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There are many types of
hair loss. It is often categorized according to when
it takes place during the hair growth cycle: anagen, catagen, and telogen.
Androgenetic alopecia is inherited hair loss. In this
type of hair loss, the growth (anagen) cycle becomes shorter and shorter. The
hair follicles sprout hairs that are thinner than normal. The hairs become
thinner and thinner, and eventually the follicles wither away.
Alopecia areata is a type of hair loss that is caused
immune system mistakenly attacks hair follicles. This
type of hair loss begins to get worse when hair follicles enter the rest
(telogen) phase too soon.
Telogen effluvium has many causes. In this type of hair loss, large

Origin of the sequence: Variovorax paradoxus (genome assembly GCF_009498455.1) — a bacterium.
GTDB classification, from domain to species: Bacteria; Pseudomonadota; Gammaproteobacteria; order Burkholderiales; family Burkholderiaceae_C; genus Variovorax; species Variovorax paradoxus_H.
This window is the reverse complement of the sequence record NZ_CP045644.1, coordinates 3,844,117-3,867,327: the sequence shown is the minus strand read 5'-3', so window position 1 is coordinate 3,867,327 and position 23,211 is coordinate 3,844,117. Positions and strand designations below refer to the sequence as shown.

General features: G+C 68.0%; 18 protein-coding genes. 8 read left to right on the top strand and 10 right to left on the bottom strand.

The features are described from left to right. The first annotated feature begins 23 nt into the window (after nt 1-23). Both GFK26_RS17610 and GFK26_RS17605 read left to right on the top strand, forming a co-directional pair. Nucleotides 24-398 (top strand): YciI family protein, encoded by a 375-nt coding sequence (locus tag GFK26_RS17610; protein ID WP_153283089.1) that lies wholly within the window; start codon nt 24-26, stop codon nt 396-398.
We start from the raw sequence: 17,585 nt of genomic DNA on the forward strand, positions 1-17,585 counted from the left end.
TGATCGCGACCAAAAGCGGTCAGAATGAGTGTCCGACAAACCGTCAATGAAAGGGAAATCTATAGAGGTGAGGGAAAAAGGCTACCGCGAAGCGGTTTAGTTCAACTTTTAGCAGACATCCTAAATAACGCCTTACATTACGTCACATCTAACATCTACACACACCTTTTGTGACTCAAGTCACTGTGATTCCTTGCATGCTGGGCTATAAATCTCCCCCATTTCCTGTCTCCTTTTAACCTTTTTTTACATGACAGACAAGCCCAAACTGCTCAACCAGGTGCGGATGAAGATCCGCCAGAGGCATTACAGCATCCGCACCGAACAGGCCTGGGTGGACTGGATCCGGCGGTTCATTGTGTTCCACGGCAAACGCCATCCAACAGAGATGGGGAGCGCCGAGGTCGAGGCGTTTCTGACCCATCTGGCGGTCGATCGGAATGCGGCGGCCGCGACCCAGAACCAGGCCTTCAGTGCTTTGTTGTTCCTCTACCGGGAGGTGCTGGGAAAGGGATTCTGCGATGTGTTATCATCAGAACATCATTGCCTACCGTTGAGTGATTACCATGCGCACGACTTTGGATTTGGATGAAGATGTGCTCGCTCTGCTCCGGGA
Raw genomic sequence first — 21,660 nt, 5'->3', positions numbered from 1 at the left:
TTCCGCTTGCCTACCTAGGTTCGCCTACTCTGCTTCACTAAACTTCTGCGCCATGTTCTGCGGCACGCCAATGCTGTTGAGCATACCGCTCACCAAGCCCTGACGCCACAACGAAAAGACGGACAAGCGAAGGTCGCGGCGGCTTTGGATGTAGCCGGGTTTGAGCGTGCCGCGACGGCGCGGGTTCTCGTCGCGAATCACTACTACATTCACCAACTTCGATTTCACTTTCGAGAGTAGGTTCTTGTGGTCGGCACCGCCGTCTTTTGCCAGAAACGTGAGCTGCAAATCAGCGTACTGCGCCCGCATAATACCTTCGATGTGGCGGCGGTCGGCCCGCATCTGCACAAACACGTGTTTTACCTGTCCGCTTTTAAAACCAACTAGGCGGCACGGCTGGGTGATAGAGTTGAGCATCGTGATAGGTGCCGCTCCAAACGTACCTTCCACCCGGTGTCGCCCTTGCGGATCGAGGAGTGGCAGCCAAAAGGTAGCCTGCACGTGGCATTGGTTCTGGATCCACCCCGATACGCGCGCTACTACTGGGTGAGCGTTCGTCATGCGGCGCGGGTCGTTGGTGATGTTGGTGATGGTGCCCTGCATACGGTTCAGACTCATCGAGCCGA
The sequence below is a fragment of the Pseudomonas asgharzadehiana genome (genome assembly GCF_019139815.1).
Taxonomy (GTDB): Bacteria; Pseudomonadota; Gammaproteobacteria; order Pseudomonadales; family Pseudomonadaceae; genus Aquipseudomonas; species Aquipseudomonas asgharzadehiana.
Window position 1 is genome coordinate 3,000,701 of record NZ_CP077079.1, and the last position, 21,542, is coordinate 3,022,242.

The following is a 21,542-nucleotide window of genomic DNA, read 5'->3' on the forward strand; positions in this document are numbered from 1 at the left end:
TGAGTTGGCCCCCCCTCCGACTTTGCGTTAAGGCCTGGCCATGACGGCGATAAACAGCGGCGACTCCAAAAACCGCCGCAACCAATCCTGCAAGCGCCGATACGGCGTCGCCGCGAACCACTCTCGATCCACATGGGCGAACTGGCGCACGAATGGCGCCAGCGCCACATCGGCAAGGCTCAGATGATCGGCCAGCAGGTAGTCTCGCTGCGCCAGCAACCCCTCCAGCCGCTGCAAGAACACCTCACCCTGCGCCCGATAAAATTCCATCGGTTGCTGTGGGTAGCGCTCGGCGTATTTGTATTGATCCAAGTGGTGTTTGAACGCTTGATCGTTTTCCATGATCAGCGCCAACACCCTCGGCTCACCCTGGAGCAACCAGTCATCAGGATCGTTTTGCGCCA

numbers of hairs enter the resting phase (telogen), which causes shedding and
thinning. Usually no more than 50% of the hair is affected, and hair loss may
occur up to 3 months after the event that causes it.1
Two types of hair loss not related to the hair growth cycle are
trichotillomania and traction alopecia.
Habif TP (2010). Hair diseases. In Clinical Dermatology: A Color Guide to Diagnosis and Therapy, 5th ed., pp. 913–935. Edinburgh: Mosby Elsevier.
Current as of:
March 12, 2014
Adam Husney, MD - Family Medicine & E. Gregory Thompson, MD - Internal Medicine
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